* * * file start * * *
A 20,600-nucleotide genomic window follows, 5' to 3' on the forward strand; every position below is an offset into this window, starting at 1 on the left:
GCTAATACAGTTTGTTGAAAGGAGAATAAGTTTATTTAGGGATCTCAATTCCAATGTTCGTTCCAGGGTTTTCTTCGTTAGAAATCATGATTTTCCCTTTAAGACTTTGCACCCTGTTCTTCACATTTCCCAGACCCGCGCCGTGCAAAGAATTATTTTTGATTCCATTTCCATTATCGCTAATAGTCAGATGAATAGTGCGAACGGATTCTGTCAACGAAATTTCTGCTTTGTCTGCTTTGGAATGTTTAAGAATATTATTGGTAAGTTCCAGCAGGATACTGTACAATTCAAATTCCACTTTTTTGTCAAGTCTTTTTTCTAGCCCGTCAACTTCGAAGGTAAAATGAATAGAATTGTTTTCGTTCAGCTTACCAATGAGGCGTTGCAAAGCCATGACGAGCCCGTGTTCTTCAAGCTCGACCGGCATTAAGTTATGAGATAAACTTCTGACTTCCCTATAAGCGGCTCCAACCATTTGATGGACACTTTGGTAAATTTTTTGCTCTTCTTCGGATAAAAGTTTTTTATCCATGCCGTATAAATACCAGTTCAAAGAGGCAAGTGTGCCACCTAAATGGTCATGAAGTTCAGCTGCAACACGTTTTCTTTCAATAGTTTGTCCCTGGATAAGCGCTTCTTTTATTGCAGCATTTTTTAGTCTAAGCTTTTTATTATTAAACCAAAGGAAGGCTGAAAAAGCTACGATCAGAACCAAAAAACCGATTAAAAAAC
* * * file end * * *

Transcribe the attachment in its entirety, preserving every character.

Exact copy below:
A 20,600-nucleotide genomic window follows, 5' to 3' on the forward strand; every position below is an offset into this window, starting at 1 on the left:
GCTAATACAGTTTGTTGAAAGGAGAATAAGTTTATTTAGGGATCTCAATTCCAATGTTCGTTCCAGGGTTTTCTTCGTTAGAAATCATGATTTTCCCTTTAAGACTTTGCACCCTGTTCTTCACATTTCCCAGACCCGCGCCGTGCAAAGAATTATTTTTGATTCCATTTCCATTATCGCTAATAGTCAGATGAATAGTGCGAACGGATTCTGTCAACGAAATTTCTGCTTTGTCTGCTTTGGAATGTTTAAGAATATTATTGGTAAGTTCCAGCAGGATACTGTACAATTCAAATTCCACTTTTTTGTCAAGTCTTTTTTCTAGCCCGTCAACTTCGAAGGTAAAATGAATAGAATTGTTTTCGTTCAGCTTACCAATGAGGCGTTGCAAAGCCATGACGAGCCCGTGTTCTTCAAGCTCGACCGGCATTAAGTTATGAGATAAACTTCTGACTTCCCTATAAGCGGCTCCAACCATTTGATGGACACTTTGGTAAATTTTTTGCTCTTCTTCGGATAAAAGTTTTTTATCCATGCCGTATAAATACCAGTTCAAAGAGGCAAGTGTGCCACCTAAATGGTCATGAAGTTCAGCTGCAACACGTTTTCTTTCAATAGTTTGTCCCTGGATAAGCGCTTCTTTTATTGCAGCATTTTTTAGTCTAAGCTTTTTATTATTAAACCAAAGGAAGGCTGAAAAAGCTACGATCAGAACCAAAAAACCGATTAAAAAAC